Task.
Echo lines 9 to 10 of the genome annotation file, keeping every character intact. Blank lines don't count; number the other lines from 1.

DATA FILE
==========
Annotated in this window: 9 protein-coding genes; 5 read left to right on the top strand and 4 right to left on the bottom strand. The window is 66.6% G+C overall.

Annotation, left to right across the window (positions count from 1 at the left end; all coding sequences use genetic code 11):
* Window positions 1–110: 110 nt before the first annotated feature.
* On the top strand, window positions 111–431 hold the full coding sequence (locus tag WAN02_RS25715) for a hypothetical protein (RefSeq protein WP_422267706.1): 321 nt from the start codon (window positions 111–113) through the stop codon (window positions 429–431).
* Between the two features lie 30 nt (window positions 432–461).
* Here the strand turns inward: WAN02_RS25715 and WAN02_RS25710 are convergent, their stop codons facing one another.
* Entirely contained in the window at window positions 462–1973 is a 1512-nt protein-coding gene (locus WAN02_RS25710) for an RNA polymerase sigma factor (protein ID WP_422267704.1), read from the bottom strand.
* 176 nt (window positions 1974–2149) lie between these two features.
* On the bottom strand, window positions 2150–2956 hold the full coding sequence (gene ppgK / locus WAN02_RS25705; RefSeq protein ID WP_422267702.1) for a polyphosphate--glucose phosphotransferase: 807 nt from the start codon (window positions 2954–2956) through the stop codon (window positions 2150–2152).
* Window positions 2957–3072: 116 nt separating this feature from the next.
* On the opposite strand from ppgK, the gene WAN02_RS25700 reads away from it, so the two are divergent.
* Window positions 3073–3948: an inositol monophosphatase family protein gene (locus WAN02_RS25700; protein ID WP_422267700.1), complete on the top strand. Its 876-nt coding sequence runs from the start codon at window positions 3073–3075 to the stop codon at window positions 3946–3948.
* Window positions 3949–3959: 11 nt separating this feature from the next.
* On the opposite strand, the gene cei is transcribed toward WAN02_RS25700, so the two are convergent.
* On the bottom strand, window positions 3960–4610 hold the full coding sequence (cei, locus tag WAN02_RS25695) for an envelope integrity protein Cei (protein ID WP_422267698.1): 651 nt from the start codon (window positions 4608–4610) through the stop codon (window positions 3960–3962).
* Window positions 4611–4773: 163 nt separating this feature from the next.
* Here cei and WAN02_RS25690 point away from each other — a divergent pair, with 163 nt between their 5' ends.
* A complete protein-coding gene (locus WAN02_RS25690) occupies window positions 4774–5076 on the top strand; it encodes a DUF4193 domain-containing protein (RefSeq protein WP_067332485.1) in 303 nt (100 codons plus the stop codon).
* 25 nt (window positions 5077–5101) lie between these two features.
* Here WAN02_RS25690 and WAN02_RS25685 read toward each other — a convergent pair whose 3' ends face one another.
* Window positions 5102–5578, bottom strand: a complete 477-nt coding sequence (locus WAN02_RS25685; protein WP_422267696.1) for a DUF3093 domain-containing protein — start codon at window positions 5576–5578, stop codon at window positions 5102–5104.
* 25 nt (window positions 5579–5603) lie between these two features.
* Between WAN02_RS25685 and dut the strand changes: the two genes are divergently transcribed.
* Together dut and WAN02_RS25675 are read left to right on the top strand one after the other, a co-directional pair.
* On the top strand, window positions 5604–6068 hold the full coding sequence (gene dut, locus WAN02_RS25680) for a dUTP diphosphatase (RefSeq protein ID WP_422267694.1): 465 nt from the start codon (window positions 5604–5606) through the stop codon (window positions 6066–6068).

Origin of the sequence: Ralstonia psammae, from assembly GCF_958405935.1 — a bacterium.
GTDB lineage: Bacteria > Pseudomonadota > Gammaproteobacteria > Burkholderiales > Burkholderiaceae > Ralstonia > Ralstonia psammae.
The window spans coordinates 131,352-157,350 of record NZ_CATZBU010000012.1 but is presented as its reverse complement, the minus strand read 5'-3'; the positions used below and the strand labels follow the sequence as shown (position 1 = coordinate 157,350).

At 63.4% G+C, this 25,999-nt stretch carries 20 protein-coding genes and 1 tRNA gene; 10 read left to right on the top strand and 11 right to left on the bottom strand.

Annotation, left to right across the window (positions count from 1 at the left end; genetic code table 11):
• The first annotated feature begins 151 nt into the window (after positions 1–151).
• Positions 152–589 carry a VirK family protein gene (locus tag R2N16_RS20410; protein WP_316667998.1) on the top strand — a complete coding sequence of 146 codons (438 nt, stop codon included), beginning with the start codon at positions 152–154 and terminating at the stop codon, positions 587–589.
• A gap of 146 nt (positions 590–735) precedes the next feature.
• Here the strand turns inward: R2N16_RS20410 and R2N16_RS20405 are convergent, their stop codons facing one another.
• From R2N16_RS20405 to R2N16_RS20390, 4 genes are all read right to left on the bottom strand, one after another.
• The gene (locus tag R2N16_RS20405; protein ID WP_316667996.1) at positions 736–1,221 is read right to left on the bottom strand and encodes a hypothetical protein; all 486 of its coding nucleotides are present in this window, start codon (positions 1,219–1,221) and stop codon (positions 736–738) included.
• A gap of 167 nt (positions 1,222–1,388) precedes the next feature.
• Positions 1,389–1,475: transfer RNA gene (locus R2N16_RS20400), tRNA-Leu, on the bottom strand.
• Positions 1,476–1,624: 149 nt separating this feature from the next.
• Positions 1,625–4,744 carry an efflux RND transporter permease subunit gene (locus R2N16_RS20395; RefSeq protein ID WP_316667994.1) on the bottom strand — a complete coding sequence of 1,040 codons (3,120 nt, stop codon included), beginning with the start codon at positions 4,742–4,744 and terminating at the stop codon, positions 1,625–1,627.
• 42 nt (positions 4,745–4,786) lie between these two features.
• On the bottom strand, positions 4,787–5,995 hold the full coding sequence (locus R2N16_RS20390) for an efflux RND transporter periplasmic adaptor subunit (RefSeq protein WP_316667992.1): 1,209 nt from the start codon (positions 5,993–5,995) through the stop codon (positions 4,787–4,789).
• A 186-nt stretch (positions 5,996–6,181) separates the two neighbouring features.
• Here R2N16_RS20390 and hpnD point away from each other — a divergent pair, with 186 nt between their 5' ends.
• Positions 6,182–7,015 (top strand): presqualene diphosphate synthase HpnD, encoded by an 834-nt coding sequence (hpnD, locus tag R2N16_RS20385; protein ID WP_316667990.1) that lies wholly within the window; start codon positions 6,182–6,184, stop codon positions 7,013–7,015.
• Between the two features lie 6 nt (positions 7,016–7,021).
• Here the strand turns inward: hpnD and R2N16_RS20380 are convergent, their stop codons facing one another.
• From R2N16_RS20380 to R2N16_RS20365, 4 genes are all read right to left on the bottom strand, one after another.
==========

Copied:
* On the bottom strand, window positions 2150–2956 hold the full coding sequence (gene ppgK / locus WAN02_RS25705; RefSeq protein ID WP_422267702.1) for a polyphosphate--glucose phosphotransferase: 807 nt from the start codon (window positions 2954–2956) through the stop codon (window positions 2150–2152).
* Window positions 2957–3072: 116 nt separating this feature from the next.